TPU Scientists Find New Method to Obtain Photonic Hook

Scientists of Tomsk Polytechnic University jointly with their colleagues from the universities of Great Britain and Taiwan have proposed a new method how to obtain a photonic hook, a new type of an artificially curved light beam. They were able to generate the photonic hook using two small bars from a dielectric material. The proposed method turned out to be simpler than the previous one. The new method was described in the article released in Scientific Reports published by the Nature Portfolio publishing house (IF: 5,133; Q1).

Figure: generation of a photonic hook at different distances between the bars

The photonic hook is a type of the artificially curved light beam. Previously, Airy beams, the only one type of curved light beams, were known to science. The research group from TPU jointly with their colleagues from Bangor University (Great Britain) and a number of Russian universities theoretically substantiated and then experimentally confirmed the existence of the photonic hook. Such a hook can be used, for instance, in microscopy for super-resolution imaging and for manipulating nanoparticles.

“Our first and by the last moment, the only one method of generating the photonic hook, although was incomparably simpler than methods of obtaining Airy beams, however, required the application of a special-shaped particle or a special-shaped irradiating beam. For instance, there was required a cube-shaped microparticle with a prism attached to it. Percolating this particle, photon beam radiation twisted and took a shape of a hook.

The new method allowed obtaining a hook using two parallel rectangular microbars. The bars can be easily made of a wide range of dielectric materials, such as glass or polytetrafluoroethylene. Furthermore, everything can be done on the plane, what is convenient,”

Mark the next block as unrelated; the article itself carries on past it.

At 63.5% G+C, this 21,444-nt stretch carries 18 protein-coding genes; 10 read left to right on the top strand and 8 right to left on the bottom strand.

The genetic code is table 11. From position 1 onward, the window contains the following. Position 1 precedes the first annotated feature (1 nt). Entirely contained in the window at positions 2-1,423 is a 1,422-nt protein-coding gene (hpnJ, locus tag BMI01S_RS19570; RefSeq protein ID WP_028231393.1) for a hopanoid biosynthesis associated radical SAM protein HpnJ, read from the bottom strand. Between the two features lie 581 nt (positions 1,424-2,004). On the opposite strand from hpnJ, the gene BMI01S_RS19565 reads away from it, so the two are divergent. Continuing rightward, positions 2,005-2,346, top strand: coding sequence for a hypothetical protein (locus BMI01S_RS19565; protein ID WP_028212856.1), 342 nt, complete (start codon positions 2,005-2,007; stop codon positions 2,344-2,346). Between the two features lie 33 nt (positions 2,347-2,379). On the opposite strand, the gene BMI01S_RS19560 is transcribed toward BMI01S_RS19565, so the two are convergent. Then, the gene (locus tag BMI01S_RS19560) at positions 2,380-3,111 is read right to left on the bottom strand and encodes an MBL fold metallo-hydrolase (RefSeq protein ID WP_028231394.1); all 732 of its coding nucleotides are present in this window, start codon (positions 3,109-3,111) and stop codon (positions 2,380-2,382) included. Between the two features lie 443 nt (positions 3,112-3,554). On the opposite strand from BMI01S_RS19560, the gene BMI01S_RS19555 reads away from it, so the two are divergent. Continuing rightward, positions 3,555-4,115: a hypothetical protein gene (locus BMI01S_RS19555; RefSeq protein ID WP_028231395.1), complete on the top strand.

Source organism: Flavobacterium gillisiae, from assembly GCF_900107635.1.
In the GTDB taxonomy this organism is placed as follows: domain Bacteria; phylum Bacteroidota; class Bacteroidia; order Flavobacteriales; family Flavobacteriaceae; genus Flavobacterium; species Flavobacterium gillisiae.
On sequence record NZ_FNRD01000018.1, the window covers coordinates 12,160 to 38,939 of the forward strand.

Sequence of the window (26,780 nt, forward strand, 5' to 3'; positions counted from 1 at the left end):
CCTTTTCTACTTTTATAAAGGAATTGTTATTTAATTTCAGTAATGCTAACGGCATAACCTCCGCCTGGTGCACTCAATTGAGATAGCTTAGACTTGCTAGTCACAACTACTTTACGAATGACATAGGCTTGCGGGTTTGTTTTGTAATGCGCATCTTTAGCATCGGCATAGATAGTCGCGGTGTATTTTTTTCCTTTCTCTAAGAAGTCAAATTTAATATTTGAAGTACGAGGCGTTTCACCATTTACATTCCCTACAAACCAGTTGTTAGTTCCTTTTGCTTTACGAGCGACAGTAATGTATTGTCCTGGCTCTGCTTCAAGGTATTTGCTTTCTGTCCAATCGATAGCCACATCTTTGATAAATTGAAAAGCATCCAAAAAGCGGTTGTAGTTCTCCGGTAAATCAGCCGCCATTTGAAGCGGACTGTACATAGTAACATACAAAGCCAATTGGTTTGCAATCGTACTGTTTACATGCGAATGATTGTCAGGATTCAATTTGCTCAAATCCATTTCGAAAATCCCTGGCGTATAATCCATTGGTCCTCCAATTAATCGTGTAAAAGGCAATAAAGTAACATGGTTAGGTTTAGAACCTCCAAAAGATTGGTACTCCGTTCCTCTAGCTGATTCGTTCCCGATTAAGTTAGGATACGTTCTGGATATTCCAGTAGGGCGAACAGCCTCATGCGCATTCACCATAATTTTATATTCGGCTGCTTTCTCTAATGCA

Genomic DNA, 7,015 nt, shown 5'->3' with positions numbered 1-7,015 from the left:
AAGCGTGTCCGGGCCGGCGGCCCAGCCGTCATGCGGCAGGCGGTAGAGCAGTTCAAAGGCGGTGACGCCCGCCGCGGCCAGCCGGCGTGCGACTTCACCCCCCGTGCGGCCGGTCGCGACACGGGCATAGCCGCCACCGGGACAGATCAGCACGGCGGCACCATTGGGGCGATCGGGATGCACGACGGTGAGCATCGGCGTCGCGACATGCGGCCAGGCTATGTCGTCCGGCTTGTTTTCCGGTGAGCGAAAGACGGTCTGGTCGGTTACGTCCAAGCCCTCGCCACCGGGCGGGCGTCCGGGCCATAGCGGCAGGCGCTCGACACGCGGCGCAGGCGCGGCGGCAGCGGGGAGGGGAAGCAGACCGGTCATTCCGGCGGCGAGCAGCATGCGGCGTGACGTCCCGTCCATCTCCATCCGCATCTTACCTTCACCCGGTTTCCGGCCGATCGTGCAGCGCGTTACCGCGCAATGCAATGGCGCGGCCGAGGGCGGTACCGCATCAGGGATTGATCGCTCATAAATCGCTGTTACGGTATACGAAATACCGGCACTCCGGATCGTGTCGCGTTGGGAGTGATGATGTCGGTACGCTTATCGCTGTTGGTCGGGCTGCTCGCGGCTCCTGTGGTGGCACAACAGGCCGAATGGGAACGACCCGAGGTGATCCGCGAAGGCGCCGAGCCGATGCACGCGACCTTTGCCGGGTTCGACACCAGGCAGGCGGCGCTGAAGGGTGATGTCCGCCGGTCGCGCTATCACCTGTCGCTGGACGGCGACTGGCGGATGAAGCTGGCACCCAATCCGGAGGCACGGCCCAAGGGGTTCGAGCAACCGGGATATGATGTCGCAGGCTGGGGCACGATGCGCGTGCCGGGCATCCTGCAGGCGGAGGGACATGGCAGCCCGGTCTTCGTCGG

The new method allowed obtaining a hook using two parallel rectangular microbars. The bars can be easily made of a wide range of dielectric materials, such as glass or polytetrafluoroethylene. Furthermore, everything can be done on the plane, what is convenient,” Igor Minin, Professor of the Division for Electronic Engineering of the TPU School of Non-Destructive Testing, a project supervisor, says.

The photonic hook is generated by the new method in the following way: an electromagnetic wave fractionizes into two parts, the first part percolates the bars, while the second part percolates between them. At the output, the waves merge and finally, the hook becomes twisted.

“In this article, we described the physics of obtaining the hook by the new method. It provided one more tool for generation of the curved photonic beam required in research works,” the scientist explains.

By changing the distance between two bars and their refractive indexes, it is possible to control the hook shape and its curvature.

“Further, we intend to research the situations where the distance between the bars is filled not only by air. It is possible to obtain the hook in gas or liquid mediums. It also can affect the characteristics of the obtained hook,” Igor Minin says.

Among the article authors, there were the scientists from Tomsk Polytechnic University, Newcastle University (Great Britain) and National Chiao Tung University (Taiwan). The research work was supported by a grant of the Russian Foundation for Basic Research and the TPU Competitiveness Enhancement Program.